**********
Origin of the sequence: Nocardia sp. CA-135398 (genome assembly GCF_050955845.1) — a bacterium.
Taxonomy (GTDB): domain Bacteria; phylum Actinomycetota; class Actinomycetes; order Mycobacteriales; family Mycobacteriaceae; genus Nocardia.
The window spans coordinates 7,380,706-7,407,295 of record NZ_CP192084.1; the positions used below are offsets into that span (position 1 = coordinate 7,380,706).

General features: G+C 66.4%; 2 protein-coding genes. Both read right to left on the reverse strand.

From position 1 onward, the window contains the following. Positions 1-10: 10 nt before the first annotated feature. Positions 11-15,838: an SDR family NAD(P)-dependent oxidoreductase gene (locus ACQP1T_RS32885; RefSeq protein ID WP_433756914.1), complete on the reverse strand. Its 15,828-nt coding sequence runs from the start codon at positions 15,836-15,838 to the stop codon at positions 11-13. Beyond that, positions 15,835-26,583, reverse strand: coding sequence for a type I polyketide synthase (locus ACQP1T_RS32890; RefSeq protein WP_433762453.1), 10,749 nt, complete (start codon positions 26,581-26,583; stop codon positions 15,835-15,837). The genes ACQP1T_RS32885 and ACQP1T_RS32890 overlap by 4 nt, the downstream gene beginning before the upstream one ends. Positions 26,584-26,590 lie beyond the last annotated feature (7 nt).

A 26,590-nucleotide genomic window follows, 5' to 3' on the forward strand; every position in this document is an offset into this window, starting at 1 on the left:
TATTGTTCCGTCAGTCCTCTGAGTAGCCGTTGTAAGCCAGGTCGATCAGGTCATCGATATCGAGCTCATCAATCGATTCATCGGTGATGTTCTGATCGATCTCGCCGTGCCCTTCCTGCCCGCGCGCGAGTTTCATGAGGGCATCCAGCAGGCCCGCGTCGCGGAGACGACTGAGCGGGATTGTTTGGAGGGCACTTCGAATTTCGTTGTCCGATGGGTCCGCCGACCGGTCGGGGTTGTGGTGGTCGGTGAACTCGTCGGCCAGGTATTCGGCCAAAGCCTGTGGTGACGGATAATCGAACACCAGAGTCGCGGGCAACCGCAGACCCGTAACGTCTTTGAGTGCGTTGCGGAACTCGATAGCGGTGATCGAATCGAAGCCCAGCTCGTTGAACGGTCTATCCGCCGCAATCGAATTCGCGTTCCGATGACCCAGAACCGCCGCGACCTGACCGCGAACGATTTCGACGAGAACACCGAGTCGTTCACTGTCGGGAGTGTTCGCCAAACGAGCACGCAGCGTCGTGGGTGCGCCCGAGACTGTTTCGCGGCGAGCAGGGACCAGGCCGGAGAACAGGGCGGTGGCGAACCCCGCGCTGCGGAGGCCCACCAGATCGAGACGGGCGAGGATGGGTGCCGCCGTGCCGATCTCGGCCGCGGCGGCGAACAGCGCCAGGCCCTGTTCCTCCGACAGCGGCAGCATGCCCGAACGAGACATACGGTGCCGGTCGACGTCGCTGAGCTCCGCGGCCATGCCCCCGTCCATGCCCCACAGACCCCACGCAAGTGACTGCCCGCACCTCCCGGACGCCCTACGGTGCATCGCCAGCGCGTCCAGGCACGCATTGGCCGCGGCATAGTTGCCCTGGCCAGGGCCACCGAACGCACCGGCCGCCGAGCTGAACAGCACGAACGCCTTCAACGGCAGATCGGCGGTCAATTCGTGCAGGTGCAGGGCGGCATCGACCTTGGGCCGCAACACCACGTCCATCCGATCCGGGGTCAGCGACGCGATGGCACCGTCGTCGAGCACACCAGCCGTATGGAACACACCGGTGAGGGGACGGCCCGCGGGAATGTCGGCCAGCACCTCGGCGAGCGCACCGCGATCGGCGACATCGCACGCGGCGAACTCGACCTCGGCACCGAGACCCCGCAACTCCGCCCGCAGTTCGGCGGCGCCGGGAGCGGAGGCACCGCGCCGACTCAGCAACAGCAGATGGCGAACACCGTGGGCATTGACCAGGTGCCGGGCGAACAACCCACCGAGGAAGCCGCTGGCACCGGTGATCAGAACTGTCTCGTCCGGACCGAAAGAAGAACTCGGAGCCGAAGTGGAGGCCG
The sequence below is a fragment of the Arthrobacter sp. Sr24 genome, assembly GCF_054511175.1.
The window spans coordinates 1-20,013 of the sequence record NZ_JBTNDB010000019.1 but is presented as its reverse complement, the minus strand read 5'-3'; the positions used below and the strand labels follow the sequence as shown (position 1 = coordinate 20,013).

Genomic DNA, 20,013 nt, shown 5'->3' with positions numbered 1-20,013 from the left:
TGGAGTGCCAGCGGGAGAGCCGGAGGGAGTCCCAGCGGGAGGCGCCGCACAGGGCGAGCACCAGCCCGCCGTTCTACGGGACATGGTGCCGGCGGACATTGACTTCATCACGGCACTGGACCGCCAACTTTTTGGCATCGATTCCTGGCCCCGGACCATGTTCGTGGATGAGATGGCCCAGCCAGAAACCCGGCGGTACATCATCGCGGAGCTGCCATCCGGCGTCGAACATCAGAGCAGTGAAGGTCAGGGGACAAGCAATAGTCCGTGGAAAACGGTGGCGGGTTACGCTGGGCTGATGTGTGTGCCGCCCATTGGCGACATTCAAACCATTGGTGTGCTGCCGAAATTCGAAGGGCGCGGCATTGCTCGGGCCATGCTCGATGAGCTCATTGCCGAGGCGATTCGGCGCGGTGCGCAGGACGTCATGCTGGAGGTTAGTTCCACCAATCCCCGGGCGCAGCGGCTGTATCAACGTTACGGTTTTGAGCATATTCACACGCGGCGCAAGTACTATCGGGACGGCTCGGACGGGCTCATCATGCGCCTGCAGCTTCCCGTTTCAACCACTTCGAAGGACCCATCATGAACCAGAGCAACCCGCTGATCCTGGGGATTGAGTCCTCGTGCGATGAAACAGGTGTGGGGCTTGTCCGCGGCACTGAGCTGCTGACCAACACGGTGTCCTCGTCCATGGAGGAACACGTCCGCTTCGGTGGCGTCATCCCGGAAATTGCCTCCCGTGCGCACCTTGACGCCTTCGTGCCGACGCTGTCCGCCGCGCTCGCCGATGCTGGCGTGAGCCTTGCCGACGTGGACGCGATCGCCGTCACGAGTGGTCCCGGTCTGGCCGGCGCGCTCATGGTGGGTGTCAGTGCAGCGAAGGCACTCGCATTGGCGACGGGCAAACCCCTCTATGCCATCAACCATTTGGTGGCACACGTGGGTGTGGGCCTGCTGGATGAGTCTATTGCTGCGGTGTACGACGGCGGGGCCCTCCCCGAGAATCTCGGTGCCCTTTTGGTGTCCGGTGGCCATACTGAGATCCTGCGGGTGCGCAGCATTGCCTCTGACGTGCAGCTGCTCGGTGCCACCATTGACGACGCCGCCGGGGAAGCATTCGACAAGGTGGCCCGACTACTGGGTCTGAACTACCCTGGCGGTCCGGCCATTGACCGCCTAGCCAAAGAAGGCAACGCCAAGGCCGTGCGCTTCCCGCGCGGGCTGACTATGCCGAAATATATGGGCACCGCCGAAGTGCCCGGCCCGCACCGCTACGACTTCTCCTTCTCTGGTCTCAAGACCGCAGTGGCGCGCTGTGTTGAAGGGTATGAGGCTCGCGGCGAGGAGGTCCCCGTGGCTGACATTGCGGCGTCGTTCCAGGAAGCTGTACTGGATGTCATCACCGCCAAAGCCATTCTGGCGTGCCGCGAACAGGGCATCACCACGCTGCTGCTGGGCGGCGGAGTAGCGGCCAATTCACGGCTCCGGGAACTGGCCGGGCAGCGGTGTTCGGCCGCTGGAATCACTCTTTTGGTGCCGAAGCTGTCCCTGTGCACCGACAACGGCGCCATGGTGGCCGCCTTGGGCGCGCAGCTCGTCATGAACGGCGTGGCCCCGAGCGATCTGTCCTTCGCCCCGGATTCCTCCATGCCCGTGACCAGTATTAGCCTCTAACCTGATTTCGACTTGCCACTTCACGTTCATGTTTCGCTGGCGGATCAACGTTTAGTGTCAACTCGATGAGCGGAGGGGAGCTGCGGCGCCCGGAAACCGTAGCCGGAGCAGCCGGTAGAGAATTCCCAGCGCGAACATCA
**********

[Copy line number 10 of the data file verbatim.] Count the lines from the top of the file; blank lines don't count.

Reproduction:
Genomic DNA, 20,013 nt, shown 5'->3' with positions numbered 1-20,013 from the left: